Select Course Reflections

Introduction to the Field of Interpreting

This course provided a rich analysis and discussion on a variety of topics related to ASL interpreting. We covered issues ranging from the history of interpreting, philosophies and theories to apply to our work, cultural and environmental impacts, and understanding our community of practice. My vocabulary with which to discuss this field has grown immensely. Our assignments where supported with in class discourse, group work and panel discussions. Our journal assignments challenged us to delve more deeply into our work and apply critical analysis to not just the work, but also ourselves. This course has provided a strong foundation for which we will continue to build on throughout the program.

Interpreting II

Interpreting II was one of my favorite classes thus far. We covered a range of work projects, from reading, journaling and translating. Our readings and journals cultivated deep thought and reflection on a range of topics and perspectives. We touched on the intersectionality of all cultures, including the Deaf culture and how as interpreters we must approach each assignment with all of these considerations in mind. Dennis Cokely’s research in Interpreting Culturally Rich Realities, in particular struck a cord deep within me in regard to how our language, word choice and individual associations to a concept can have profound influence over the understanding of conversation. The discussions born from these readings and writings were rich and insightful.
Our translation work was incredibly eye opening and challenging. Each project shed light on a different aspect of my skill set and my unique approach to the work. The lessons and growth from each project influenced and advanced my understanding and development of the next. I had several "ah-ha!" moments which have given me a deeper understanding of myself and our work. I am excited for our next trimester and the new challenges and insights I will gain as we push deeper into what it means to be an interpreter.

ASL Discourse  

This course was incredibly enlightening and has helped to shape my understanding of not only ASL, but English as well. Perhaps if I knew other languages, it would influence my specific understanding of each of those. However, the information we have learned can apply broadly to languages as a whole. I have never been one who was attracted to the study of linguistics, but Christine Monikowski’s class last semester and this one with you, have dramatically changed that. There is so much to unpack and explore within a language, and it is not dry and tedious unpacking like I had always imagined it to be! The study of linguistics has helped me to more fully understand the structures of English that I have used everyday for the last 30 years, but it has also opened my eyes to the plethora of structure in ASL. As a second language learner, much of this discovery has helped me to observe the language more critically and more dynamically than I was previously capable. This course has given me the tools to examine my own language development more thoroughly and I have been excited as I’ve begun applying these concepts to my everyday interactions.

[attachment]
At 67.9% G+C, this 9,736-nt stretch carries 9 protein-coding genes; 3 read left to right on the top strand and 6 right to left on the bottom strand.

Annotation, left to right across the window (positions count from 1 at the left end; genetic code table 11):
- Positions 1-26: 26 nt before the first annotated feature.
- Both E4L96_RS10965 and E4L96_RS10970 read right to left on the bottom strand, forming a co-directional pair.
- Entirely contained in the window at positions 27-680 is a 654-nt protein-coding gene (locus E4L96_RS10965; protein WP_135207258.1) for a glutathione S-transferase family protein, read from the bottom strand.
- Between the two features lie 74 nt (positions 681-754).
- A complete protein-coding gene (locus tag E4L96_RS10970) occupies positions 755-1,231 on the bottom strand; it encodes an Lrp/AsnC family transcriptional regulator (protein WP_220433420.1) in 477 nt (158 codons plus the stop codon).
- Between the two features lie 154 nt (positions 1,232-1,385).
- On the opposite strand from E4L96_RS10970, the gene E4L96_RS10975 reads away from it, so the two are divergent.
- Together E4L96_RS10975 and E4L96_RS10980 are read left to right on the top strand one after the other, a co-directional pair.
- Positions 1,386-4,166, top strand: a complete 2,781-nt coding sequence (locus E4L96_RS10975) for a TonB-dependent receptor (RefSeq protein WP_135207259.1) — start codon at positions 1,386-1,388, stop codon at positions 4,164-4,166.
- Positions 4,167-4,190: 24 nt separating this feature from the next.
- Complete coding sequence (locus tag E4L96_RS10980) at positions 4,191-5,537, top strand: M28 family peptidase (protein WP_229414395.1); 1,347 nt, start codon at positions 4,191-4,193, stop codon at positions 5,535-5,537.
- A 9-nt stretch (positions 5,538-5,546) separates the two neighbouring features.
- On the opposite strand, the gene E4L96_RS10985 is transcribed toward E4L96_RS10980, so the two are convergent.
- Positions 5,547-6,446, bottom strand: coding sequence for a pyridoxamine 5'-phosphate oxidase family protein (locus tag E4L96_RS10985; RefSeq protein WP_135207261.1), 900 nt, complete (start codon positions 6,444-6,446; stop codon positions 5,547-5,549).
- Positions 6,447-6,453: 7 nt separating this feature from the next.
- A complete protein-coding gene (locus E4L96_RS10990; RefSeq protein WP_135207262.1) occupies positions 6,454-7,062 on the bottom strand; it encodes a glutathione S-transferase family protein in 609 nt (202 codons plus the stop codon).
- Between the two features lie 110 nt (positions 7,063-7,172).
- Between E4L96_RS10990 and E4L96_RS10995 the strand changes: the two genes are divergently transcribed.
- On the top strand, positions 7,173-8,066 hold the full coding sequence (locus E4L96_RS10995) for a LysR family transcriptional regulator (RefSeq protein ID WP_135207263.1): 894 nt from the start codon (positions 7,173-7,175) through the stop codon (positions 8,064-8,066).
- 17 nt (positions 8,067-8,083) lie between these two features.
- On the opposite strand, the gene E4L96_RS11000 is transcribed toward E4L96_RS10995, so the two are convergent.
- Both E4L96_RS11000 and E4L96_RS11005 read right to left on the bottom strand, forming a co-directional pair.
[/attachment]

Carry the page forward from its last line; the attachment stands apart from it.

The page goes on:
Interpreting IV

I saw immense growth in my interpreting skills and my ability to manage situations from our course work in this class. The "hands on" interpreting work that we did was great. We had a range of opportunities with a diverse collection of consumers in both real or hypothetical scenarios, which enabled us, as students, to develop many strategies for improving our interpreting work and to recognize areas of weakness in which we need to focus. Our assignments related to Interpersonal Competencies gave me the capacity to more fully recognize not only who I am as a person, but also how to engage more readily, openly, and compassionately with a diverse population. At the time of this writing, I am aware that I have grown by leaps and bounds this semester, but I do not yet have the distance from the growth to full look back and articulate it fully. However, I am energized and excited for what has transpired and eager for the next chapter!

Deaf Education in Bilingual Communities

- ASL Reflection -